Aubrey Thomas de Vere (1814-1902) was an Irish poet, essayist, and critic who was highly regarded for his artistic work. Born in Curragh Chase, County Limerick, he belonged to an Anglo-Irish landowning family. De Vere embarked on his literary career with the publication of his first collection of poems, “The Waldenses” in 1842. Over the years, he authored many notable works of poetry and essays.
De Vere was profoundly influenced by his friendship with notable figures such as Alfred Tennyson and John Henry Newman, which led him to convert to Roman Catholicism in 1851. His poetry was known for its spiritual depth, exploring religious themes and delving into the worlds of myth and legend to evoke a sense of wonder and transcendence.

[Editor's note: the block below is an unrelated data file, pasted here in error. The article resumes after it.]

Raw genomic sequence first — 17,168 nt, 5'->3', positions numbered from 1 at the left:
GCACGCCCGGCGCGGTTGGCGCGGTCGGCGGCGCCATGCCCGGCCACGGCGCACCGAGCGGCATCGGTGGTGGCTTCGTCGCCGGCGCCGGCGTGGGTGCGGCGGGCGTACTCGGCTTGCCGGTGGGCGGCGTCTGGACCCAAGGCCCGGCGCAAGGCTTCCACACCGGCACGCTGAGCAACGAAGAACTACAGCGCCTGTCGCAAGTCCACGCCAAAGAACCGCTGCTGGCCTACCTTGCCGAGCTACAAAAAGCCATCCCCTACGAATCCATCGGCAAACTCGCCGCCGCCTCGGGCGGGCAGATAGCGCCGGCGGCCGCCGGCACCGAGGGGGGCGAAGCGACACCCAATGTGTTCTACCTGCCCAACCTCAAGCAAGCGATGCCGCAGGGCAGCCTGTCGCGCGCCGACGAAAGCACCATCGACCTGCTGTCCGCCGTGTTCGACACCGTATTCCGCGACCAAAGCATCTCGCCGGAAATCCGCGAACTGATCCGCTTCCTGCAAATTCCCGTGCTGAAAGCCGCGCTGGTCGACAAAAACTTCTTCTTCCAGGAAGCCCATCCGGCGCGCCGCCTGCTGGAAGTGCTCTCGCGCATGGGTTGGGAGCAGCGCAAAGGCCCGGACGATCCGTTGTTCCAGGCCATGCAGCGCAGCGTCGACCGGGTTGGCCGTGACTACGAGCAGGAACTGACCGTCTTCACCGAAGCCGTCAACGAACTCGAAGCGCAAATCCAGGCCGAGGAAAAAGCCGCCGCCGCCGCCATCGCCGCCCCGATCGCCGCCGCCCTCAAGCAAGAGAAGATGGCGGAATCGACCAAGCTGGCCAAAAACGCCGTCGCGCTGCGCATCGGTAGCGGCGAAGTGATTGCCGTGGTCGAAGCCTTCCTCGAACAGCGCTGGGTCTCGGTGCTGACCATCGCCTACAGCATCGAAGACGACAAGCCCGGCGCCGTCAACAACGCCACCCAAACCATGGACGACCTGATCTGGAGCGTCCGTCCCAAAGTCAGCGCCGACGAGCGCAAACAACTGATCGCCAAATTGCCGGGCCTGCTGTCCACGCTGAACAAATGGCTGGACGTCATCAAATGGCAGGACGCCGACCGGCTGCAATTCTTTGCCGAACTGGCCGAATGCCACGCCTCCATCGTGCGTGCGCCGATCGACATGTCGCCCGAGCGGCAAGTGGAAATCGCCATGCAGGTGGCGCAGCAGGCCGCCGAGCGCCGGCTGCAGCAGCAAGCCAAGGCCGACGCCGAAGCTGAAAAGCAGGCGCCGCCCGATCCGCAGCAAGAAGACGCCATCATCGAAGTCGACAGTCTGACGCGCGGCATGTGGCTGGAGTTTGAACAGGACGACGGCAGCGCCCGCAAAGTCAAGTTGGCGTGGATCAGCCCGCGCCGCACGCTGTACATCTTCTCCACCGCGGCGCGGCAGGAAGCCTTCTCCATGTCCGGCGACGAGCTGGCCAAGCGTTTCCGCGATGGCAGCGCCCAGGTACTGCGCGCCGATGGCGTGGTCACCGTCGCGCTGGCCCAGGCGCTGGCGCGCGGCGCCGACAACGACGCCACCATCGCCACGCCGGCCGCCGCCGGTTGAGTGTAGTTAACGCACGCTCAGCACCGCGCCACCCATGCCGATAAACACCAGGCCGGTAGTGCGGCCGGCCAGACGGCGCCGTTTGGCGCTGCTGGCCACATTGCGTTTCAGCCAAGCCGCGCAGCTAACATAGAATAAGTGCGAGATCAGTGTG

Some of his significant poetic works include “Legends of St. Patrick”(1872), “Legends of the Saxon Saints” (1879), and “May Carols and Hymns and Poems” (;884). He also contributed literary essays and criticism to various periodicals, engaging in contemporary debates on literature, education, religion, and politics.
Aubrey Thomas de Vere passed away on January 20, 1902. Today, he is remembered as an influential Irish literary figure whose work continues to captivate readers with its beauty and spiritual depth.
Morning Leader – Saturday 15 February 1902